The Romanian government continued to finance Romanian-language schools and churches in Greece after 1919, which have been devoted to the Vlachs (according to the Romanian-Greek agreement) but stopped this practice definitely after 1945. After the destruction of the Socialist Federal Republic of Yugoslavia the Romanian government increased its influence once again in the area of the FYR of Macedonia using the Vlach question as a pretext: in 1991 the Romanian foreign ministry stipulated the recognition of Macedonian independence with Skopje’s giving a high level of rights to the Vlach minority. From that time up today, Romanian government uses periodically the rostrum of the Council of Europe to express its interest in the protection of the Vlach minority rights in the FYR of Macedonia. A high concern on the Vlach issue in Macedonia by Romania could be seen and from the fact that this minority group in Macedonia is usually called by Romanian officials and intellectuals as the Macedo-Romanian. This is because of two reasons: 1) the Romanians consider all neo-Latin Balkan speakers as ethnic Romanian co-nationals, and; 2) many of the Macedonian Vlachs emigrated at the turn of the 20th century to Romania in order to escape a bloody struggle over the province by Macedonia’s neighbors.[11]

In inter-war period some researchers recorded circa 4,000 Vlachs in the Bitola area, 3,000 in Skopje and 1,500 in the town of Krushevo that was populated by the Vlach majority.[12]

An additional difficulty for the Macedonian authorities to deal most effectively with the Vlachs is the attitude towards this ethnic group posed by the Greek officials who interfere in Macedonian domestic affairs concerning the minority issues. The Athens claims that all Macedonia’s Eastern Orthodox minorities (which include and the Vlachs) are of the Greek ethnic origin and consequently had to be protected by the Greek government. Undoubtedly, there are many regional Vlachs who obtained an education in the Greek language in the schools and accordingly became Hellenized in the matter of cultural and even ethnic feelings. It inescapably produced in the whole 20th century certain level of tensions between those who fought for the Macedonian national idea and those who became champions of the Greek “Megali Idea” (a recreation of united Greek national state, i.e. some form of the former Orthodox Byzantine Empire).[13]

Finally, it should be considered the verity that among all scattered Vlach communities in the region (from the 2,000 of Istro-Romanians in the north-west of the peninsula to the several tens of thousands of the Vlachs in Thessaly and Epirus in the south-eastern parts of the Balkans) the Macedonian Vlachs have the best chances to preserve their ethnocultural characteristics due to the favorable legislation and practice in protection of their identity.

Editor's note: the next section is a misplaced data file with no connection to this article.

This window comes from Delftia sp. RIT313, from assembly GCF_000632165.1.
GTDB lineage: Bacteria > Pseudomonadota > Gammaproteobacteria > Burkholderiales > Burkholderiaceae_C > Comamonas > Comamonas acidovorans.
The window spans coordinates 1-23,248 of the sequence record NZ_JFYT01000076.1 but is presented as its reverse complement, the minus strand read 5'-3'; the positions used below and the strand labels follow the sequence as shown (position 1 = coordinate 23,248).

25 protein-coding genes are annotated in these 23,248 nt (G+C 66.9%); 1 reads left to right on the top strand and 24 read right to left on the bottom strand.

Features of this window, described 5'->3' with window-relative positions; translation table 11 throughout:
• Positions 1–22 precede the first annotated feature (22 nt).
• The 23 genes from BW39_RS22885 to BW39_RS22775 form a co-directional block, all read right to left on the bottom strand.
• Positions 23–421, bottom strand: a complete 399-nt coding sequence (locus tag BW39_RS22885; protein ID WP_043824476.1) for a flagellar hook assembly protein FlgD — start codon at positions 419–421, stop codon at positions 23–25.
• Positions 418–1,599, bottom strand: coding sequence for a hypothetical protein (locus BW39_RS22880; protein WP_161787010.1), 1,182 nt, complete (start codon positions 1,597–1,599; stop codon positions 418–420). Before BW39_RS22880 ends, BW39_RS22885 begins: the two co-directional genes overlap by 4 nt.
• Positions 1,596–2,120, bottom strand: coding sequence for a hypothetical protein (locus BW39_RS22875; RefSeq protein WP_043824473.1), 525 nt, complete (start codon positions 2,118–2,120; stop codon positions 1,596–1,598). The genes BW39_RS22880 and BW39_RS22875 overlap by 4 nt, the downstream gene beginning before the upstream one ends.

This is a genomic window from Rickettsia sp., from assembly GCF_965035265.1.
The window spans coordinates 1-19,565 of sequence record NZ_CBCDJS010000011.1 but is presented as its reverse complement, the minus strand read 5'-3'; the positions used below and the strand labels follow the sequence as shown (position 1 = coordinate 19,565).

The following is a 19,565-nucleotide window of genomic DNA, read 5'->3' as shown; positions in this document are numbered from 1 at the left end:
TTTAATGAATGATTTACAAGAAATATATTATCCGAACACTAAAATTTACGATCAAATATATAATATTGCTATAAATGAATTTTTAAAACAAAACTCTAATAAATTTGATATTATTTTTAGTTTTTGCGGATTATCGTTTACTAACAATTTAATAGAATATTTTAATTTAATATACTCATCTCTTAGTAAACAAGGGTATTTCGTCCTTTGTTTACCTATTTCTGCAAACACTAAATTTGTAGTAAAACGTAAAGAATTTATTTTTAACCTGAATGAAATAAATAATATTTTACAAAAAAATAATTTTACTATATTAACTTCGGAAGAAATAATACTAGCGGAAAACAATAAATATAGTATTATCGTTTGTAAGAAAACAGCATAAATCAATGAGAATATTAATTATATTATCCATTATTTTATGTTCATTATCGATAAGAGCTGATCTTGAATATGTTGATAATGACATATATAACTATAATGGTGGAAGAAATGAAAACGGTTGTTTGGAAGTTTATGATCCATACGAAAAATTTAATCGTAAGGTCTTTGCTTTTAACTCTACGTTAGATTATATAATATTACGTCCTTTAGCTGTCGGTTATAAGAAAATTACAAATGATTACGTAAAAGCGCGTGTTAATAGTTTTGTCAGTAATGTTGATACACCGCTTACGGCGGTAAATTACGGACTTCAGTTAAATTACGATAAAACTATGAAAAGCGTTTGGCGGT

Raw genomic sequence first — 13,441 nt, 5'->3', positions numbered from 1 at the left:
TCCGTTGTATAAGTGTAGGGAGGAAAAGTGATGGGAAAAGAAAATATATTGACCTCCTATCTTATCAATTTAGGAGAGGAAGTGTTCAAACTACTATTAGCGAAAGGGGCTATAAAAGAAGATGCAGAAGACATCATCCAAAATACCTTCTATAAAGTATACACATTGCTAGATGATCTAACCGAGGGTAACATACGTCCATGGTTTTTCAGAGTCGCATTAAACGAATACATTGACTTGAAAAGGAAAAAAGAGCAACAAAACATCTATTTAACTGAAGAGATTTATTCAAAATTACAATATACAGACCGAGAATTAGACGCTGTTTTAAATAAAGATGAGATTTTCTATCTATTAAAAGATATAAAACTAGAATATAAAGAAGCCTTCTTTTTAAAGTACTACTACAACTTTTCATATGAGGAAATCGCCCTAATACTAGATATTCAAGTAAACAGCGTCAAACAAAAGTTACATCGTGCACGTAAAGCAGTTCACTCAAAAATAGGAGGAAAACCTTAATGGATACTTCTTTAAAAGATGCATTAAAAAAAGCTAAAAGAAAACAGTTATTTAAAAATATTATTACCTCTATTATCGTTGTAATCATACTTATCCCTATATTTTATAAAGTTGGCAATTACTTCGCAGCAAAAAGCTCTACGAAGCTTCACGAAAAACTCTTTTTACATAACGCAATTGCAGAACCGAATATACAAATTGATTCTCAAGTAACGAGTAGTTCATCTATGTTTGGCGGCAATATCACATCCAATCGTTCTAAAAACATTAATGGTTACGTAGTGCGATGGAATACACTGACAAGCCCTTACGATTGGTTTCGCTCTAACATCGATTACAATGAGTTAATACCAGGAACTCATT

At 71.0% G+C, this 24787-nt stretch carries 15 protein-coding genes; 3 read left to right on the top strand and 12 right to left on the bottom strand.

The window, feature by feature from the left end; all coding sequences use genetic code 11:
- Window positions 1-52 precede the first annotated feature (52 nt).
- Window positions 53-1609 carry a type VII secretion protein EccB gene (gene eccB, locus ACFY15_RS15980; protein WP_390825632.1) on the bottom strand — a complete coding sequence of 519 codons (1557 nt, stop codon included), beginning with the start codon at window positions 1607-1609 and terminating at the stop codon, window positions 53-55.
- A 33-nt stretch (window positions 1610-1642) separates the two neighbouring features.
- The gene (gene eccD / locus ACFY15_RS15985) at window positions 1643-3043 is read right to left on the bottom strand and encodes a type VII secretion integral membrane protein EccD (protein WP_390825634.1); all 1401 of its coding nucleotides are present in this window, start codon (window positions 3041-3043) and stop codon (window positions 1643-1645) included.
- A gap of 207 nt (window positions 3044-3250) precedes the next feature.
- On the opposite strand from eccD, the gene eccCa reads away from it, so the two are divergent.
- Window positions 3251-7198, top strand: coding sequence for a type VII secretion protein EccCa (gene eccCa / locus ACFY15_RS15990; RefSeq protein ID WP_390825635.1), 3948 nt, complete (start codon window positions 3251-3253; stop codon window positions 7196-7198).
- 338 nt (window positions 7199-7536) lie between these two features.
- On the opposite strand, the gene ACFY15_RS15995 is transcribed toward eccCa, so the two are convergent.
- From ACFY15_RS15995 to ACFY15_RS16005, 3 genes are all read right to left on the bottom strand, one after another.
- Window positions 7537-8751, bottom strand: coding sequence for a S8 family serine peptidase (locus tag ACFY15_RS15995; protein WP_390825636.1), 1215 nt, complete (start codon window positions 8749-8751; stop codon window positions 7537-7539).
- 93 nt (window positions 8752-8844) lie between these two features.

Prof. dr Vladislav B. Sotirović

www.global-politics.eu/sotirovic

sotirovic@global-politics.eu

© Vladislav B. Sotirović 2018

 

References:

[1] H. Poulton, The Balkans. Minorities and States in Conflict, London: Minority Rights Group, 1994, p. 189.

[2] Regardless that some of the Vlach emigrants from Greece claim the figure of 600,000 of the Greek Vlachs the “Federal Union of European Nationalities” estimated the real number of the Vlach population in Greece up to 300,000 [Information, Federal Union of European Nationalities, Flensburg, Austria, March 29th, 1990, p. 7].

[3] H. Poulton, The Balkans. Minorities and States in Conflict, London: Minority Rights Group, 1994, p. 175.

[4] Many Vlachs who identified themselves as the Greeks, since received Greek education and had services in the Greek churches, had significantly contributed in the Greek struggle for independence from 1821 to 1830.

[5] Present-day Vlachs in Greece do not have any separatist intentions since they are descendants of those Vlachs who opted to stay in Greece at the beginning of the last century, but not to migrate to Romania.

[6] Vlach representatives complained several times to the European Community’s (now Union’s) “Bureau of Lesser Known Languages” upon the neglecting the usage of the Vlach language in Greece. However, some of the leading Vlach figures in Greece did not support those critics and openly defended the standpoint of the Greek government. Nevertheless, the Vlach émigré organizations in France, Germany, the USA, etc. on their regular meetings are heavily condemning the Greek linguistic policy and especially the practice that the Greek Vlachs are pressed to use the Greek alphabet in order not to antagonize the local authorities. The Vlach diaspora is fighting for the use of the Latin alphabet like it is a practice in Romania (after 1863).